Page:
The most difficult password should be your computer and device login and it should not be used anywhere else just like the bank passwords and different emails.
    The two step verification is a good idea. However if you use your phone for everything I would make sure it has a security pin, a find my phone alert and you phone your provider to shut it down ASAP if the phone is stolen.
    The weakest link is the email as its so easy with “forgot your password” for most businesses and then they just send another one. Why bother with a password at all?

  4. 0
    0

    And we were told that computers were going to make life a whole lot easier? Baah, ha, ha, ha, ha. Never has life been so complicated!

  5. 0
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    Avast antivirus offer a Password Manager
    Anybody have any experience with it ?

  6. 0
    0

    Fruit becomes ripe and then goes rotten, so do ‘some’ people for ‘who knows’ reason.
    Hackers are such ‘rotten’ gone rotten people, and should therefore be hacked themselves.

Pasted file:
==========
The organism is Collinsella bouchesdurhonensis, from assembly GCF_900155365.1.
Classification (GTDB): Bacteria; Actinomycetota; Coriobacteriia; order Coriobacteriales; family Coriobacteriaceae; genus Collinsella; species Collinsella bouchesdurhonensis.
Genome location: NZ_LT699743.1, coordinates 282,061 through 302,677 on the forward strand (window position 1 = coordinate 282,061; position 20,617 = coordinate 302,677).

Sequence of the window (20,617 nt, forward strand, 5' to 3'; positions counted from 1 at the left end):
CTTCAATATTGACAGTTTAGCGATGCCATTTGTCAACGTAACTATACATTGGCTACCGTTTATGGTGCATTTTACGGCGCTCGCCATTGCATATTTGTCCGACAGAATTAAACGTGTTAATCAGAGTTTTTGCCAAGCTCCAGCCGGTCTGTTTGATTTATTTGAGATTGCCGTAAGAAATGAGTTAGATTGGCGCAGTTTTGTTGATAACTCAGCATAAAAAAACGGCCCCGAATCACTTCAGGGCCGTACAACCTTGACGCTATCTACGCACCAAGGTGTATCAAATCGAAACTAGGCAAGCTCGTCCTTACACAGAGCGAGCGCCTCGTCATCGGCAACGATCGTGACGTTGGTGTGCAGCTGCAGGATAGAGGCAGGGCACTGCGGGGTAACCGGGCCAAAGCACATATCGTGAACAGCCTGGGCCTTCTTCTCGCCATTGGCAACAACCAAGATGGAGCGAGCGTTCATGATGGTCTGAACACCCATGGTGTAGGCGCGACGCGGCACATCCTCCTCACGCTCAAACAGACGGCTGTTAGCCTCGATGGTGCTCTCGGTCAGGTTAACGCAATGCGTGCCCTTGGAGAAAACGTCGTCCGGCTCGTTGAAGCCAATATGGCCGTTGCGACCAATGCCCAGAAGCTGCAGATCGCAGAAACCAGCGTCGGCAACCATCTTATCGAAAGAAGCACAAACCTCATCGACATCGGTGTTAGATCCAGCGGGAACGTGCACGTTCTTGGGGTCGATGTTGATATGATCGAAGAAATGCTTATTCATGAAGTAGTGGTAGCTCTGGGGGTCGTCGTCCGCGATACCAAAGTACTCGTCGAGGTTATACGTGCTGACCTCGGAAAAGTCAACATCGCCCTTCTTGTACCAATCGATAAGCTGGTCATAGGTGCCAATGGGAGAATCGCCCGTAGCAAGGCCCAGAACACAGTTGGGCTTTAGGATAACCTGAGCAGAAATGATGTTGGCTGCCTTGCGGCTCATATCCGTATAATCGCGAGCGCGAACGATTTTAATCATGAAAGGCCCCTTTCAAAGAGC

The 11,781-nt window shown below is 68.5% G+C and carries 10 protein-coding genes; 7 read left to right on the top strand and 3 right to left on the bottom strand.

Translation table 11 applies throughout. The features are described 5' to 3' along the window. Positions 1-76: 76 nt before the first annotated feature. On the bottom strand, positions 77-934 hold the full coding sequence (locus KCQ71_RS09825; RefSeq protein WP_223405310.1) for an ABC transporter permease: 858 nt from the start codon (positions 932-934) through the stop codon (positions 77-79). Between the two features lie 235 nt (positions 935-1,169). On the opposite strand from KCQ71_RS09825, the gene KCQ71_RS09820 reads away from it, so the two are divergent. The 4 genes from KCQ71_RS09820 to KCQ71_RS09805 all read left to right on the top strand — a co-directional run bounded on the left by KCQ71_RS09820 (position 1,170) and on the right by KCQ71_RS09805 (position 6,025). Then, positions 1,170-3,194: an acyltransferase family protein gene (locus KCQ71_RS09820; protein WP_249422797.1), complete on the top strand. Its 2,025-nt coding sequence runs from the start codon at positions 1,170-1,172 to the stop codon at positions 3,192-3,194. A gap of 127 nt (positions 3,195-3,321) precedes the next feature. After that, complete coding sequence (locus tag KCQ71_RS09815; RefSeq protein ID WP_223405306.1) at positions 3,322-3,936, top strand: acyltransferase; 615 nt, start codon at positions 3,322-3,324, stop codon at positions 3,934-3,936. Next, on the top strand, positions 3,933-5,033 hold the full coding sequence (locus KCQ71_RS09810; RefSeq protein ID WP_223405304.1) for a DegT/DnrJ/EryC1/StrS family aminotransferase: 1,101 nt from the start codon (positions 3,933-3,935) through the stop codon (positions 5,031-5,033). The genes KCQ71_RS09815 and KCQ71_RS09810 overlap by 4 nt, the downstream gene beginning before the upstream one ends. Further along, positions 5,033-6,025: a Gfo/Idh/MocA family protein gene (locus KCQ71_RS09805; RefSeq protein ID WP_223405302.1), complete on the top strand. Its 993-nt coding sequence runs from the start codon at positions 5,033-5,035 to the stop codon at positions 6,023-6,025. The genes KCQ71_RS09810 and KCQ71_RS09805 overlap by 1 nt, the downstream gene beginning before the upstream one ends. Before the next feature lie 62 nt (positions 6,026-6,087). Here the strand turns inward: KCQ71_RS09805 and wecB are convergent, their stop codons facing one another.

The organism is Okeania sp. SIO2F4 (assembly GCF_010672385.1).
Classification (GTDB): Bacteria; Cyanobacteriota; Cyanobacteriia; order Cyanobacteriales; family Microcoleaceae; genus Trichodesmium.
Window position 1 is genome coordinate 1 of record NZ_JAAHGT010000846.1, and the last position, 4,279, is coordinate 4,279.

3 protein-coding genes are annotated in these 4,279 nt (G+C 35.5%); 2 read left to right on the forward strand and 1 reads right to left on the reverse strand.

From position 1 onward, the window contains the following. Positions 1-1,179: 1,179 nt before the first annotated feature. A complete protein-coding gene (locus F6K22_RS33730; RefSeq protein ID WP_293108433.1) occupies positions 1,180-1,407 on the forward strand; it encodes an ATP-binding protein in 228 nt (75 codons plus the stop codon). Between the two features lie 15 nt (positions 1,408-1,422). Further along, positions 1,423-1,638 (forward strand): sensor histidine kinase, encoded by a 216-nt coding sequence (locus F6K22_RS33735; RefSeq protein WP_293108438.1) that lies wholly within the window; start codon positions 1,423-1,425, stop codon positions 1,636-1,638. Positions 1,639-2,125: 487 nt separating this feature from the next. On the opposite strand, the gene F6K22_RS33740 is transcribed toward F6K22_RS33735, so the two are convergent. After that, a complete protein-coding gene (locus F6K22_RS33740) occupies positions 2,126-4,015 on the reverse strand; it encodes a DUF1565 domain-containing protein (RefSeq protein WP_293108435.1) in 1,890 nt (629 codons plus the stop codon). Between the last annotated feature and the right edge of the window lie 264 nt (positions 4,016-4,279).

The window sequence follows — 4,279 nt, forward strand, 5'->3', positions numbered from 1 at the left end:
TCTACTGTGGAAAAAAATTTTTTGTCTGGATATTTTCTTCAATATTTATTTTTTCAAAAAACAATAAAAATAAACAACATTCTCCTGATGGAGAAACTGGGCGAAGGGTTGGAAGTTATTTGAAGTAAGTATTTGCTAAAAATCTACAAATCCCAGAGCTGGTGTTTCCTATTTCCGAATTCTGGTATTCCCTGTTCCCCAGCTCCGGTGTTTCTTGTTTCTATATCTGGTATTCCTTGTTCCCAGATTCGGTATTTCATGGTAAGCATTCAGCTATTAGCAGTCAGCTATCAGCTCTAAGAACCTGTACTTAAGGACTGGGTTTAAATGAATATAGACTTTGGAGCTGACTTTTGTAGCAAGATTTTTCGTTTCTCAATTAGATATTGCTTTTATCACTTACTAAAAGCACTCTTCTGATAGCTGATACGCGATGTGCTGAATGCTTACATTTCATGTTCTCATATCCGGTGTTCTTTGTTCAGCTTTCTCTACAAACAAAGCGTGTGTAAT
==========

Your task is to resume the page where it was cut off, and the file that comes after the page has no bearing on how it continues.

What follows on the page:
Hand me my machete :-)))

  7. 0
    0

    Not sure what the answer is. I have a long password which is a mixture of upper case, lower case, numbers and symbols. I hate two step verification where you have to put in the name of your first dog, street, school etc. I always forget whether I used caps or not

  8. 0
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    Scary stuff. But all the %^&$@# passwords one has to remember nowadays is very tiresome.

  9. 0
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    You all should only open and read email from people on your address book …. any other mail should be considered Junk and if you open the mail chances are you get Zap ……
    Even if you think that may be real ….. do not open it …I get about 10 x day about all kind of offers and suggestions ….. if they are not on my book I trash them and use the block option on the mail program …. also be sure you have virus protection program ….